Windows are an integral part of any home. They allow natural light to flow in, provide views of the outdoors, and contribute to the overall aesthetics and charm of a space. One popular window design that adds elegance and visual interest is the simulated divided light window. Keep reading to learn all about simulated divided light windows, their benefits, costs, and more.
What Are Simulated Divided Light Windows?
Simulated divided light windows, often abbreviated as SDL, refer to windows that have the appearance of separate panes or lights but are actually a single integrated pane. Traditional divided light windows feature individual glass panes separated by muntins, which are the bars or dividers between the panes.
Simulated divided lights mimic this aesthetic but with a simpler construction. Rather than true divided panes, simulated divided light windows have a grid affixed to both sides of a single pane of glass. This grid strives to replicate the look of authentic divided lights but without multiple individual pieces of glass.
There are a few different types of simulated divided light techniques:
- Grids: Thin strips, often about 7/8” wide, are adhered directly to the interior and exterior of the glass pane. This method most closely approximates the look of true divided lights.
- Flat grids: Wide grids, usually 1 1⁄4” to 2 1⁄4” wide, sit flush against the glass panes. The flat profile provides a more modern, streamlined look.
- Grilles between glass: Aluminum or wood grilles are sandwiched between two panes of glass in an insulated window. This protects the grilles and makes window cleaning easier.
- Integral grilles: Grilles are fused between two sheets of hot glass under extreme heat and pressure. The grille becomes part of the glass unit.
No matter the fabrication technique, simulated divided lights offer the charm of multi-pane windows without the hassle of true divided lights. Keep reading to explore the benefits of choosing simulated divided light windows and how to incorporate them into your home.
Benefits of Simulated Divided Light Windows
There are many advantages to selecting simulated divided light windows over traditional divided light designs or plain windows without any grids.
- Simulated divided lights replicate the handsome, symmetrical appearance of classic multi-pane windows. This style has been used in homes for centuries and adds character and visual interest.
- You can mimic the period-appropriate aesthetics for historical homes and preservation projects without the upkeep of actual divided lights.
- Grids add architectural detailing and elegance to both the interior and exterior of your home.
- SDL windows are more energy-efficient than traditional divided light windows which lose more heat through the muntins.
- They reduce outdoor noise transmission thanks to improved acoustics from the thicker single pane.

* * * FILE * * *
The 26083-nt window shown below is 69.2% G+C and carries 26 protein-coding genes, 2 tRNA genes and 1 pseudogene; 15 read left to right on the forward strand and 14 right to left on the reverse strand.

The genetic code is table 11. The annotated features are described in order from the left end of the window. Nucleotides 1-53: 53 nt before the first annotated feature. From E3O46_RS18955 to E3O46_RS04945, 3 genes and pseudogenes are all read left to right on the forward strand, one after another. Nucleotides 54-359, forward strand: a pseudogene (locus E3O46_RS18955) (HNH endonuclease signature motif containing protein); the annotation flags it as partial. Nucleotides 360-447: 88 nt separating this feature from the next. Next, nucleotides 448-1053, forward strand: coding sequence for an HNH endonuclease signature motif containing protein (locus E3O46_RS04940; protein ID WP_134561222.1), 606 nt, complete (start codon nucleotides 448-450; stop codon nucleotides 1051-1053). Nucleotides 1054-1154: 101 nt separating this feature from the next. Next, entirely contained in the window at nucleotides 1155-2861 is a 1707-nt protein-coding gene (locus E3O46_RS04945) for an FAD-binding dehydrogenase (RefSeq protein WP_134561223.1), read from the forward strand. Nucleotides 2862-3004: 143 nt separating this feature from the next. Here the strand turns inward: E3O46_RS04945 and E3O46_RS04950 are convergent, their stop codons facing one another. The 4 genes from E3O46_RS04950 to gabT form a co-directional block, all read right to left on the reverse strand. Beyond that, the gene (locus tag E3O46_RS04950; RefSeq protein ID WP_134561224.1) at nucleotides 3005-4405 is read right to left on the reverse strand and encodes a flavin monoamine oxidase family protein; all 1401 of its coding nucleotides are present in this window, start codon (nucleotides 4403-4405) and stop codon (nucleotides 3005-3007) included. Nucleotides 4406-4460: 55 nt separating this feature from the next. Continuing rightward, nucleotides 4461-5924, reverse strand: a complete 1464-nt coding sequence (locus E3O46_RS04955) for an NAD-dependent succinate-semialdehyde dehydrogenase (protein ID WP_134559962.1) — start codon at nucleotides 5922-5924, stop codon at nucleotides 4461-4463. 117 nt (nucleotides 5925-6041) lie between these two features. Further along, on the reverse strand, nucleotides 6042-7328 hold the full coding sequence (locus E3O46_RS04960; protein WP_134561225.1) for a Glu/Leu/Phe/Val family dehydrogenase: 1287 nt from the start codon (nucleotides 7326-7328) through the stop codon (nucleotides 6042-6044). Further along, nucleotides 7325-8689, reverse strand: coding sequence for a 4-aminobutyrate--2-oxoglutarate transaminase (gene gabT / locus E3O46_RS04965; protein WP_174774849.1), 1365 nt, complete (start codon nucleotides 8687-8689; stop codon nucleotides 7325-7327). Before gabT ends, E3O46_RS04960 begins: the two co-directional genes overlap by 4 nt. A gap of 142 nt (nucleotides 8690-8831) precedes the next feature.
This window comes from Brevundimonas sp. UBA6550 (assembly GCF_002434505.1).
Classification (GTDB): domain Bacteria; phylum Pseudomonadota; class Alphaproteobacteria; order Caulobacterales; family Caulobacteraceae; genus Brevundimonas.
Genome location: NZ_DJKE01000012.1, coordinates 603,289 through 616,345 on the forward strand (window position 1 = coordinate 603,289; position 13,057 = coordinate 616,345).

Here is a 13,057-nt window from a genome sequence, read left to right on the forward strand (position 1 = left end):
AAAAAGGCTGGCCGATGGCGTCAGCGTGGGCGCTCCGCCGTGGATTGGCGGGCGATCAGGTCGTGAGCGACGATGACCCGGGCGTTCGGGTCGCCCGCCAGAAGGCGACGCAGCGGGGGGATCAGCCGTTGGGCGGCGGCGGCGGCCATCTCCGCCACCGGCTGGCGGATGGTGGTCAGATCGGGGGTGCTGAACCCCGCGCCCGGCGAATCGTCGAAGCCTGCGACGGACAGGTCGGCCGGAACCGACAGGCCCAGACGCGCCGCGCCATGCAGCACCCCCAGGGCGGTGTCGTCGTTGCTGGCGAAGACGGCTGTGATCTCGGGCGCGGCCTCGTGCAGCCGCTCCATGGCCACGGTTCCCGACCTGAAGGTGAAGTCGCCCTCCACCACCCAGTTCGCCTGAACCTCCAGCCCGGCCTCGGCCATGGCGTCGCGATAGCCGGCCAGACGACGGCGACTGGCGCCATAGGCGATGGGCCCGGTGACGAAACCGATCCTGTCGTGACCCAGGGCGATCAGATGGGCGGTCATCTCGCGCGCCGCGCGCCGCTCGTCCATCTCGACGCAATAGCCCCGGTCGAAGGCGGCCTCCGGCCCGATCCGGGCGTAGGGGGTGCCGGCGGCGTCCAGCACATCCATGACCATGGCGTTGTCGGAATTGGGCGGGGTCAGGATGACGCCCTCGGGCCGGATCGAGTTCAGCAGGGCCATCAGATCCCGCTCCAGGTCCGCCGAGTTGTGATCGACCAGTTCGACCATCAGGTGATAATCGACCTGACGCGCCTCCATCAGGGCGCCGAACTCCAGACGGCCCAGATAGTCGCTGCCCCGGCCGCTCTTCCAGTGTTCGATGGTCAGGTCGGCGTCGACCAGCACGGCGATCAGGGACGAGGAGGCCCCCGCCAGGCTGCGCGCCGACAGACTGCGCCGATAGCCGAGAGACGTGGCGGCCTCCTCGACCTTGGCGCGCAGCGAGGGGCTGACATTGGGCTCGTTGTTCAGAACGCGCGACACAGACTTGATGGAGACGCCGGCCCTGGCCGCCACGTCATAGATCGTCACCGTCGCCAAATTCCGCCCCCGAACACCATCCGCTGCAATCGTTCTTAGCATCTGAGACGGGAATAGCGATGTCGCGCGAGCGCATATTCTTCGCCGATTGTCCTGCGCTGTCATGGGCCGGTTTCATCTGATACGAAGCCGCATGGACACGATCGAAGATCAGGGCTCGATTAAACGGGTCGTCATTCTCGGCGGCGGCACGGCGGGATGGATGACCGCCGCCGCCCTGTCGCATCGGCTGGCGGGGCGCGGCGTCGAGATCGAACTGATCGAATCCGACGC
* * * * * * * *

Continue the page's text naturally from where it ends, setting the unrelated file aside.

- They are safer because there are no individual panes that could break. Tempered and laminated glass further increases strength.
- Cleaning is easier without multiple panes and muntins to work around.
- Grid patterns like 6-over-6 or 9-over-9 lights can be customized to match your home’s style. Modern, colonial, cottage, and more looks are possible.
- Grid configurations can differ on the interior and exterior. You could have a colonial grid outside but modern clean lines inside.
- Simulated divided lights are available in nearly any window material: vinyl, wood, aluminum, fiberglass, composite, and more.
- Various grid profiles, textures, and colors allow further personalization.
- Any window type can have simulated divided lights added, including double-hung, casement, awning, transom, and picture windows. Even specialty shapes like arched windows are options.
It’s clear that simulated divided lights offer aesthetics, efficiency, and customization that enhance any home. Keep reading to learn more about how to incorporate SDL windows into your space.
Choosing Grid Patterns and Layouts
One major advantage of simulated divided light windows is the ability to fully customize the grid pattern and layout. Homes from different eras feature distinctive divided light designs that give them character. Or you can create your own unique look.
Consider these common options:
- Colonial: Symmetrical 6-over-6 or 8-over-8 pane configuration, often with thicker muntins. Classic for East Coast 18th and 19th-century homes.
- Prairie: Frank Lloyd Wright favored horizontal lines. Prairie grids often use a pattern like 3-over-1 or 4-over-1.
- Victorian: Busy, often asymmetrical mix of small and large panes for texture. Commonly a square or arched transom window over a vertical sash window.
- Cottage: Quaint 4-over-4 or 6-over-6 divided light pattern. Frequently gabled attic windows or vertical sash windows flanking a door.
- Farmhouse: Lean toward simple, rustic designs. Mostly 6-over-6 panes, occasionally cottage style 4-over-4.
Modern Grid Layouts
Contemporary homes demand clean, sleek simulated divided light options:
- Single muntins: Vertical or horizontal single grids add subtle detail. Works on casement, double hung, transom, and stationary windows.
- Four-pane: Large panes separated by a wide horizontal and vertical muntin. Coastal modern look.
- Prairie: As mentioned above, the 3-over-1 or 4-over-1 patterns work on modern homes too. Emphasize horizontal lines.
- Diamond: Small diamond-shaped panes for texture and visual interest without historical fussiness.
- Asymmetric: Off-center vertical or horizontal muntins. Creates a graphic, modern statement.
Mix and match divided light grids on different window types to design a cohesive, customized look. Now let’s explore how to select the right materials and finishes.
Simulated Divided Light Window Materials and Options
Simulated divided light windows are available in nearly any material you could want. The most popular options include:
- Vinyl: Affordable and energy-efficient. Durable and low-maintenance exterior. Lots of divided light patterns and colors are available. Can scratch or warp with extreme heat.
- Wood: Natural beauty, inside and out. Repels heat and cold. Stains and paints easily for endless looks. Requires frequent repainting or staining to prevent damage. Costs more.